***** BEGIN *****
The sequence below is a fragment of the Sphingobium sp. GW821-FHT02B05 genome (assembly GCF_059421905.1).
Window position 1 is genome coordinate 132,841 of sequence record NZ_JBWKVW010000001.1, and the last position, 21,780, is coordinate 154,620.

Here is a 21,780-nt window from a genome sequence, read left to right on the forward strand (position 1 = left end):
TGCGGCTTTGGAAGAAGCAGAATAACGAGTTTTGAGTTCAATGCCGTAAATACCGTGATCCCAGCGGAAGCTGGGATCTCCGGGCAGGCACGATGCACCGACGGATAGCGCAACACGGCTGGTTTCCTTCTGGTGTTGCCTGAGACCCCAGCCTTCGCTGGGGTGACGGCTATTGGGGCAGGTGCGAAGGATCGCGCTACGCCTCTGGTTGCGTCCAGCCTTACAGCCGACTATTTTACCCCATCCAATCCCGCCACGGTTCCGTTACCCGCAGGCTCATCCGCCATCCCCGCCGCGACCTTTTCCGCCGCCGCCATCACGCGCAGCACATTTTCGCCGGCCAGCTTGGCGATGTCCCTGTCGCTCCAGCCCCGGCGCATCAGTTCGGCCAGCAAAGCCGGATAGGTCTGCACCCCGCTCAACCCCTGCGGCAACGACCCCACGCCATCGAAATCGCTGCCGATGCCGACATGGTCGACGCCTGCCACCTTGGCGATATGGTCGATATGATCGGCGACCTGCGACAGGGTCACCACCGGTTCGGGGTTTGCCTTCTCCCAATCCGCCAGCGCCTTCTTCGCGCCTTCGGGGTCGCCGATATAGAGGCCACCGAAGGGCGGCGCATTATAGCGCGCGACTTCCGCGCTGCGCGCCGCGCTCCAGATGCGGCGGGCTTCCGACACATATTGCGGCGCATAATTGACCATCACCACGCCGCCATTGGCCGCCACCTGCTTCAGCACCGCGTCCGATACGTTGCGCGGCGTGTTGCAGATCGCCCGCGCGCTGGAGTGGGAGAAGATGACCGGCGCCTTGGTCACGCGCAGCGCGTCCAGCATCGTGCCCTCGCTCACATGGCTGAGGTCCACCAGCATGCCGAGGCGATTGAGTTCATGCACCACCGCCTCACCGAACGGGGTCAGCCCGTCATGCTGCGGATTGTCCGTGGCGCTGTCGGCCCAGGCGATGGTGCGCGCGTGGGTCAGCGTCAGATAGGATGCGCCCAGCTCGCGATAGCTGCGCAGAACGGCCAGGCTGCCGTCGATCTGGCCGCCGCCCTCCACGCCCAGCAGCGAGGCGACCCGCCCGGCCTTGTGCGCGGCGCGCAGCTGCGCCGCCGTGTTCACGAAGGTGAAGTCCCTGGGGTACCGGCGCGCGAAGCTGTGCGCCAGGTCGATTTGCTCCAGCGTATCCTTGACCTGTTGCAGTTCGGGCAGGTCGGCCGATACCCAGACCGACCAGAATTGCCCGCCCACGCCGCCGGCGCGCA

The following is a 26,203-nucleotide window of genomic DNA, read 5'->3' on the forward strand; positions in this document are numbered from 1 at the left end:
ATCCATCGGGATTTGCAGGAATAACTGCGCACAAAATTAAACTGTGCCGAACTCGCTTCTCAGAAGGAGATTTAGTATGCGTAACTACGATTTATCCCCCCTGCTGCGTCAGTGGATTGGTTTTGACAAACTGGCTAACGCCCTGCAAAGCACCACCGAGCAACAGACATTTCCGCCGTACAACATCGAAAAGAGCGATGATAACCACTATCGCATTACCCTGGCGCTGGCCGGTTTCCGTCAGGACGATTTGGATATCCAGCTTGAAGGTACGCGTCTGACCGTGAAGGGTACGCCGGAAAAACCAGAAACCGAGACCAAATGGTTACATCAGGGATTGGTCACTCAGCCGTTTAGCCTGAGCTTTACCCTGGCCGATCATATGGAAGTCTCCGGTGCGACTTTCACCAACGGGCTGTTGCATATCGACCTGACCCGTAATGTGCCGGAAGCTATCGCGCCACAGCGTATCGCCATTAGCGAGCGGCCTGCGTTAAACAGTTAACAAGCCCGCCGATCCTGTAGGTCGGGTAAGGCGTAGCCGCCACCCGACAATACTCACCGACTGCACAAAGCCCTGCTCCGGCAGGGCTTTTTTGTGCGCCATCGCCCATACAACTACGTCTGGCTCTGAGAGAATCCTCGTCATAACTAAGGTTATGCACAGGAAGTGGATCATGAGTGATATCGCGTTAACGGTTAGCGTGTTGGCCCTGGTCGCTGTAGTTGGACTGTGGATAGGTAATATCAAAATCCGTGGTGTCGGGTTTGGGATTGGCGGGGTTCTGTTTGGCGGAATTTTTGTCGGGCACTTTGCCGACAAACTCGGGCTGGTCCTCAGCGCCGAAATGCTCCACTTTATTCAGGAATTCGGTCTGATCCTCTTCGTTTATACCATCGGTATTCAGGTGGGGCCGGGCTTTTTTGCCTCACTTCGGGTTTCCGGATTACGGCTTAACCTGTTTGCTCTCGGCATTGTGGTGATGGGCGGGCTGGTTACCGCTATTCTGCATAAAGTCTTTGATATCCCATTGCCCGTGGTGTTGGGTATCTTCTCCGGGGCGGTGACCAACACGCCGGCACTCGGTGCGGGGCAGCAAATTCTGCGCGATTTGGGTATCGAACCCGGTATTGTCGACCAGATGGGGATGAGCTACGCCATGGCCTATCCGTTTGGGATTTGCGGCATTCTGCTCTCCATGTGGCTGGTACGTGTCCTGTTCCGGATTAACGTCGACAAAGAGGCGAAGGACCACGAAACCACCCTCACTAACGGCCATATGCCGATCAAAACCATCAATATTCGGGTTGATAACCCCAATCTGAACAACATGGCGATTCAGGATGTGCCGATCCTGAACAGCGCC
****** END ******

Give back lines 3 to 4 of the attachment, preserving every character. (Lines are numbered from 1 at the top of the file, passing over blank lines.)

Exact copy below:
Here is a 21,780-nt window from a genome sequence, read left to right on the forward strand (position 1 = left end):
TGCGGCTTTGGAAGAAGCAGAATAACGAGTTTTGAGTTCAATGCCGTAAATACCGTGATCCCAGCGGAAGCTGGGATCTCCGGGCAGGCACGATGCACCGACGGATAGCGCAACACGGCTGGTTTCCTTCTGGTGTTGCCTGAGACCCCAGCCTTCGCTGGGGTGACGGCTATTGGGGCAGGTGCGAAGGATCGCGCTACGCCTCTGGTTGCGTCCAGCCTTACAGCCGACTATTTTACCCCATCCAATCCCGCCACGGTTCCGTTACCCGCAGGCTCATCCGCCATCCCCGCCGCGACCTTTTCCGCCGCCGCCATCACGCGCAGCACATTTTCGCCGGCCAGCTTGGCGATGTCCCTGTCGCTCCAGCCCCGGCGCATCAGTTCGGCCAGCAAAGCCGGATAGGTCTGCACCCCGCTCAACCCCTGCGGCAACGACCCCACGCCATCGAAATCGCTGCCGATGCCGACATGGTCGACGCCTGCCACCTTGGCGATATGGTCGATATGATCGGCGACCTGCGACAGGGTCACCACCGGTTCGGGGTTTGCCTTCTCCCAATCCGCCAGCGCCTTCTTCGCGCCTTCGGGGTCGCCGATATAGAGGCCACCGAAGGGCGGCGCATTATAGCGCGCGACTTCCGCGCTGCGCGCCGCGCTCCAGATGCGGCGGGCTTCCGACACATATTGCGGCGCATAATTGACCATCACCACGCCGCCATTGGCCGCCACCTGCTTCAGCACCGCGTCCGATACGTTGCGCGGCGTGTTGCAGATCGCCCGCGCGCTGGAGTGGGAGAAGATGACCGGCGCCTTGGTCACGCGCAGCGCGTCCAGCATCGTGCCCTCGCTCACATGGCTGAGGTCCACCAGCATGCCGAGGCGATTGAGTTCATGCACCACCGCCTCACCGAACGGGGTCAGCCCGTCATGCTGCGGATTGTCCGTGGCGCTGTCGGCCCAGGCGATGGTGCGCGCGTGGGTCAGCGTCAGATAGGATGCGCCCAGCTCGCGATAGCTGCGCAGAACGGCCAGGCTGCCGTCGATCTGGCCGCCGCCCTCCACGCCCAGCAGCGAGGCGACCCGCCCGGCCTTGTGCGCGGCGCGCAGCTGCGCCGCCGTGTTCACGAAGGTGAAGTCCCTGGGGTACCGGCGCGCGAAGCTGTGCGCCAGGTCGATTTGCTCCAGCGTATCCTTGACCTGTTGCAGTTCGGGCAGGTCGGCCGATACCCAGACCGACCAGAATTGCCCGCCCACGCCGCCGGCGCGCA